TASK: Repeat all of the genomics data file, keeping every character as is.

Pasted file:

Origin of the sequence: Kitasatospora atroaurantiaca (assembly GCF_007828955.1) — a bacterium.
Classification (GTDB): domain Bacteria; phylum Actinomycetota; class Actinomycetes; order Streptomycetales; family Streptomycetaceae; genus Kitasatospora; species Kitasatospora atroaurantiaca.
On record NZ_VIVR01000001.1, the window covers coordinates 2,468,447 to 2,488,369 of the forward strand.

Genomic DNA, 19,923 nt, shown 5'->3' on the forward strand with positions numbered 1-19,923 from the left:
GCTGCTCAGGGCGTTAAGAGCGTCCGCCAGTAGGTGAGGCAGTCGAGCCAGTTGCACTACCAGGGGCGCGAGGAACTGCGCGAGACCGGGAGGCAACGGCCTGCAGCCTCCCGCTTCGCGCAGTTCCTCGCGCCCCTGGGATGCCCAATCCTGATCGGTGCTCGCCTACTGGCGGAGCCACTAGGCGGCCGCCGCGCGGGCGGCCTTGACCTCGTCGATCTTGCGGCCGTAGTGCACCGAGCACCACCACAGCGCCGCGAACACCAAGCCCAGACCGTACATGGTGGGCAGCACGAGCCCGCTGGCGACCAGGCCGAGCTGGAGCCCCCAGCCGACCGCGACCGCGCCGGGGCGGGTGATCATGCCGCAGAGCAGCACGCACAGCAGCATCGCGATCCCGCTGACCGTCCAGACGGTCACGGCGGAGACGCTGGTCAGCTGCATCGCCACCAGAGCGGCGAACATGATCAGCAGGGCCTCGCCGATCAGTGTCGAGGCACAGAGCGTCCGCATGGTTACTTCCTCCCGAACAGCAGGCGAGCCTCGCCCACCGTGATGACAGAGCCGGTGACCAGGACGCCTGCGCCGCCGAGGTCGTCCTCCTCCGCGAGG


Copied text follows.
Origin of the sequence: Kitasatospora atroaurantiaca (assembly GCF_007828955.1) — a bacterium.
Classification (GTDB): domain Bacteria; phylum Actinomycetota; class Actinomycetes; order Streptomycetales; family Streptomycetaceae; genus Kitasatospora; species Kitasatospora atroaurantiaca.
On record NZ_VIVR01000001.1, the window covers coordinates 2,468,447 to 2,488,369 of the forward strand.

Genomic DNA, 19,923 nt, shown 5'->3' on the forward strand with positions numbered 1-19,923 from the left:
GCTGCTCAGGGCGTTAAGAGCGTCCGCCAGTAGGTGAGGCAGTCGAGCCAGTTGCACTACCAGGGGCGCGAGGAACTGCGCGAGACCGGGAGGCAACGGCCTGCAGCCTCCCGCTTCGCGCAGTTCCTCGCGCCCCTGGGATGCCCAATCCTGATCGGTGCTCGCCTACTGGCGGAGCCACTAGGCGGCCGCCGCGCGGGCGGCCTTGACCTCGTCGATCTTGCGGCCGTAGTGCACCGAGCACCACCACAGCGCCGCGAACACCAAGCCCAGACCGTACATGGTGGGCAGCACGAGCCCGCTGGCGACCAGGCCGAGCTGGAGCCCCCAGCCGACCGCGACCGCGCCGGGGCGGGTGATCATGCCGCAGAGCAGCACGCACAGCAGCATCGCGATCCCGCTGACCGTCCAGACGGTCACGGCGGAGACGCTGGTCAGCTGCATCGCCACCAGAGCGGCGAACATGATCAGCAGGGCCTCGCCGATCAGTGTCGAGGCACAGAGCGTCCGCATGGTTACTTCCTCCCGAACAGCAGGCGAGCCTCGCCCACCGTGATGACAGAGCCGGTGACCAGGACGCCTGCGCCGCCGAGGTCGTCCTCCTCCGCGAGG